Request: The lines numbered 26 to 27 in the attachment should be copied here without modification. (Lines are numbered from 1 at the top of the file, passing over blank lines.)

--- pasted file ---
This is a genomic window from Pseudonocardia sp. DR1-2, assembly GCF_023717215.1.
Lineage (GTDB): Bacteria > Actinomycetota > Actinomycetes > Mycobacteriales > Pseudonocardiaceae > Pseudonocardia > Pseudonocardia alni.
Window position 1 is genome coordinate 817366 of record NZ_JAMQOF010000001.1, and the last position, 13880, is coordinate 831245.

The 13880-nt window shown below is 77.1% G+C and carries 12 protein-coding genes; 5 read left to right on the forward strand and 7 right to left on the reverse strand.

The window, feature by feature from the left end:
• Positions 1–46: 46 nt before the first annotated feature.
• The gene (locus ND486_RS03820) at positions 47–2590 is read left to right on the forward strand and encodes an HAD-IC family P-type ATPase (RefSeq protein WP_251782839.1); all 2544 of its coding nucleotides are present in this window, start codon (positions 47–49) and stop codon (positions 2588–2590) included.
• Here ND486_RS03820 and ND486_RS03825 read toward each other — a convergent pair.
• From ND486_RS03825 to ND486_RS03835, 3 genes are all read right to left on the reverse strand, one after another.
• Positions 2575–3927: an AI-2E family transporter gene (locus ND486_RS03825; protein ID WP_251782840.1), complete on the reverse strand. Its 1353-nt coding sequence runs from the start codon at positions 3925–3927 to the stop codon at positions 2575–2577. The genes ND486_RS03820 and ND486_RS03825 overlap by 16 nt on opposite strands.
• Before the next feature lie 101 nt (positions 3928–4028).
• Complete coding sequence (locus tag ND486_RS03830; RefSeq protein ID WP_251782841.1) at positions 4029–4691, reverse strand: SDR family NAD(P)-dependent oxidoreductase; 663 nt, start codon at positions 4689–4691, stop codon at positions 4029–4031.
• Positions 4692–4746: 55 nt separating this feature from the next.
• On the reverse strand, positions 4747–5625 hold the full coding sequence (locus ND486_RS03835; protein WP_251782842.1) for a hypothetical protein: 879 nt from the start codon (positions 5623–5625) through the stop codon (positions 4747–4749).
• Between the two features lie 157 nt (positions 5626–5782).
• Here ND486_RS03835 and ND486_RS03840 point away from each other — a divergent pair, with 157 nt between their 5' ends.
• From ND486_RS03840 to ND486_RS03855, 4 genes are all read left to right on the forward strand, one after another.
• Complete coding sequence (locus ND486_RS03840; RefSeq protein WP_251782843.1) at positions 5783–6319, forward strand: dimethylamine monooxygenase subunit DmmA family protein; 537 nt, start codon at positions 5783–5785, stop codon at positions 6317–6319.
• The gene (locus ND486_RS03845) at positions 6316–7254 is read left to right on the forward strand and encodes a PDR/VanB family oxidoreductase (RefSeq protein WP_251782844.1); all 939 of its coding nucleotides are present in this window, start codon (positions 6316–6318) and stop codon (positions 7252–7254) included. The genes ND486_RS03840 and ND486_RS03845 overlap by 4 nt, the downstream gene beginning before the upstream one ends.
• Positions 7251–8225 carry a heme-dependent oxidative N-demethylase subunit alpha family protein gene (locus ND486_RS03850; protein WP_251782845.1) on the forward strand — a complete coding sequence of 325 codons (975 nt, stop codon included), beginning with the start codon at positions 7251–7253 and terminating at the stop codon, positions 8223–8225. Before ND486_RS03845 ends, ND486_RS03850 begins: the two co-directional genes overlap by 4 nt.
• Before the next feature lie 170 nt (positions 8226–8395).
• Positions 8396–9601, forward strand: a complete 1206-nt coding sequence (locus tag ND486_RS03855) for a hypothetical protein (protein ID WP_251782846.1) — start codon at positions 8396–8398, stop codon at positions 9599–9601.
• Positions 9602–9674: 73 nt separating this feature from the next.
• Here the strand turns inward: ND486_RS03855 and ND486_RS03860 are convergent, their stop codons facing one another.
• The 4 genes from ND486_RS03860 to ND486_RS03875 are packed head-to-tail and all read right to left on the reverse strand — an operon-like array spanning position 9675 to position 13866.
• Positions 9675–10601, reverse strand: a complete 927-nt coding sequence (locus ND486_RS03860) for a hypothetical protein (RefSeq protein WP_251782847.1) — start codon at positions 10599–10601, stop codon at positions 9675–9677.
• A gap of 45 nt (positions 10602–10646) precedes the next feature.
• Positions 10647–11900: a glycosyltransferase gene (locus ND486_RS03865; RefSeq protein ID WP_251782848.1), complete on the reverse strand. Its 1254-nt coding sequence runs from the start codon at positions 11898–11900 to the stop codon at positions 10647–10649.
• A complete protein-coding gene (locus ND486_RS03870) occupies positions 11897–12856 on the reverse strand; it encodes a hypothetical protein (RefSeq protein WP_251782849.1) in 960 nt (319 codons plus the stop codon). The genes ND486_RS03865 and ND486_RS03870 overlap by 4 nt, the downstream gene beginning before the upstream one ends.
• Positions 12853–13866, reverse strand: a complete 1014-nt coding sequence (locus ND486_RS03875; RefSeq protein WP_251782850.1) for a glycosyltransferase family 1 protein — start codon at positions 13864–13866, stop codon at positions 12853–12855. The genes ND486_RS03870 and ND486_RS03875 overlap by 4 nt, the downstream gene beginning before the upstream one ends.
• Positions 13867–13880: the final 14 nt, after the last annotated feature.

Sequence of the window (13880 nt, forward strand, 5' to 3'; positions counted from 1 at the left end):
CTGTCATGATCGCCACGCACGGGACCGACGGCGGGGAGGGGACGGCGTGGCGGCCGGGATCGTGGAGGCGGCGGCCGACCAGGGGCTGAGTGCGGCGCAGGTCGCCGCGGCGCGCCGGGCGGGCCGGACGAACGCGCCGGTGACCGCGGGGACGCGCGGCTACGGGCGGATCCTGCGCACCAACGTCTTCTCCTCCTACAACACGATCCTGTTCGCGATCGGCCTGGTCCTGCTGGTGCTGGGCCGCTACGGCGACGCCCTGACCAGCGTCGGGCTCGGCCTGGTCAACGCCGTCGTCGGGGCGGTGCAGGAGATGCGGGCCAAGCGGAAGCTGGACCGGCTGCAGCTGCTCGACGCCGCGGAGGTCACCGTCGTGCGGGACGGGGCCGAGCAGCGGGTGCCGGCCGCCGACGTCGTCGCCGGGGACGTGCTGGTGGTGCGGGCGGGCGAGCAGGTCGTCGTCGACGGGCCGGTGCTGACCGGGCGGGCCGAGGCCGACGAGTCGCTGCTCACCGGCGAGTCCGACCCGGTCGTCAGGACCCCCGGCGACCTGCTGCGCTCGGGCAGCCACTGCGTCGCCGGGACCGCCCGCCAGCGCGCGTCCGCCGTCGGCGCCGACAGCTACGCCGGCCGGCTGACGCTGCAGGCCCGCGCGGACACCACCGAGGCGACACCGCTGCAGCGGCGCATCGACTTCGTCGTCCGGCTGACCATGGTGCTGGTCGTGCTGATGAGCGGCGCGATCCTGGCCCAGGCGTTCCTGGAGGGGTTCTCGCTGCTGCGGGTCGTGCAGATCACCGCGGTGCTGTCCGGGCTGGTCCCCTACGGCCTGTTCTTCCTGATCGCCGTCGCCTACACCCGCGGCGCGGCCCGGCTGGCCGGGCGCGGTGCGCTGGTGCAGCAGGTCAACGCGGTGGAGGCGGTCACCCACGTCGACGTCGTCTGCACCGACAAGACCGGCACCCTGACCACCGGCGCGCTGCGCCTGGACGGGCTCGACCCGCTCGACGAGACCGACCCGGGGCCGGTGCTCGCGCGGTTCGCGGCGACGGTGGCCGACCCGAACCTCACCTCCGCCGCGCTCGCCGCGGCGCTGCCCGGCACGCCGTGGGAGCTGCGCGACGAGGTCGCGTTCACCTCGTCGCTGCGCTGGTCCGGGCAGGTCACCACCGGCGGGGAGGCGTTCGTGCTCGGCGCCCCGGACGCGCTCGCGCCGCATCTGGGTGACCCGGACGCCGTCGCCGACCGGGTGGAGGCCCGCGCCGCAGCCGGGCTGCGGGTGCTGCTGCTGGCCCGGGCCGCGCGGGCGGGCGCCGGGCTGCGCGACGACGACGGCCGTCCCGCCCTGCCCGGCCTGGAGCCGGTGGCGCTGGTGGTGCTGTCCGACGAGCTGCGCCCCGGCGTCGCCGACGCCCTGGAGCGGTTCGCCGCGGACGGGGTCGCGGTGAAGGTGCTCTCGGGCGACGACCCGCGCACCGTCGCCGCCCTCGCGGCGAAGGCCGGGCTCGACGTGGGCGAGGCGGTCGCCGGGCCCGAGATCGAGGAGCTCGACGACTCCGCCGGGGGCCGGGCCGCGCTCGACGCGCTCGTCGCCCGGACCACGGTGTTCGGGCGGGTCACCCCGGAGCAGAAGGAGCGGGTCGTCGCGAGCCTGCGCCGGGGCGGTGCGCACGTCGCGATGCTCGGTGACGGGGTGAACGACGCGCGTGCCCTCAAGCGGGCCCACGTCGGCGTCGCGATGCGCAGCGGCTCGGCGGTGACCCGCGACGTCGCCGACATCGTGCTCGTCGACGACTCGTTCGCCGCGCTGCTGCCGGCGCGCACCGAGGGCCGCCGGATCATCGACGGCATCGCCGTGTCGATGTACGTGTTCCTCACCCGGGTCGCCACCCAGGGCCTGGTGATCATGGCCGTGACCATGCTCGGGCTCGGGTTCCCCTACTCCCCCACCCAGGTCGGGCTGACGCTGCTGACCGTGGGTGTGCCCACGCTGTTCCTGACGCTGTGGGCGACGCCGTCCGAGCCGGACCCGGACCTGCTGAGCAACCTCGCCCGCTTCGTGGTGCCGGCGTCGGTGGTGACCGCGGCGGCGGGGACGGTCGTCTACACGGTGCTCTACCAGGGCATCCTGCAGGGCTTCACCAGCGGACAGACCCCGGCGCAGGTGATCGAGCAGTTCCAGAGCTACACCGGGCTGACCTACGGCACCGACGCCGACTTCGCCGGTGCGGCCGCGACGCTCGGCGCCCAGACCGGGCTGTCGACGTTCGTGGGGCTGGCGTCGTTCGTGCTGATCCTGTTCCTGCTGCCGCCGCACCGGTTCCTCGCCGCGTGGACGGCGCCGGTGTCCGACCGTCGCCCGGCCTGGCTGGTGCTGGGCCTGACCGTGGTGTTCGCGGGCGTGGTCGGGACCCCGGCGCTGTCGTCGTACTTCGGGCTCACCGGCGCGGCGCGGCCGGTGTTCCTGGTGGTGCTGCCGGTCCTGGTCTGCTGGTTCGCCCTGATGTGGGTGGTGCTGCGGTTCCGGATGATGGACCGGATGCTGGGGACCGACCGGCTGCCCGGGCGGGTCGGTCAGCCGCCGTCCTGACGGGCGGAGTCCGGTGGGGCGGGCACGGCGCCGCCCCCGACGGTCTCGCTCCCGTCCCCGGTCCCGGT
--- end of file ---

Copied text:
• Positions 9675–10601, reverse strand: a complete 927-nt coding sequence (locus ND486_RS03860) for a hypothetical protein (RefSeq protein WP_251782847.1) — start codon at positions 10599–10601, stop codon at positions 9675–9677.
• A gap of 45 nt (positions 10602–10646) precedes the next feature.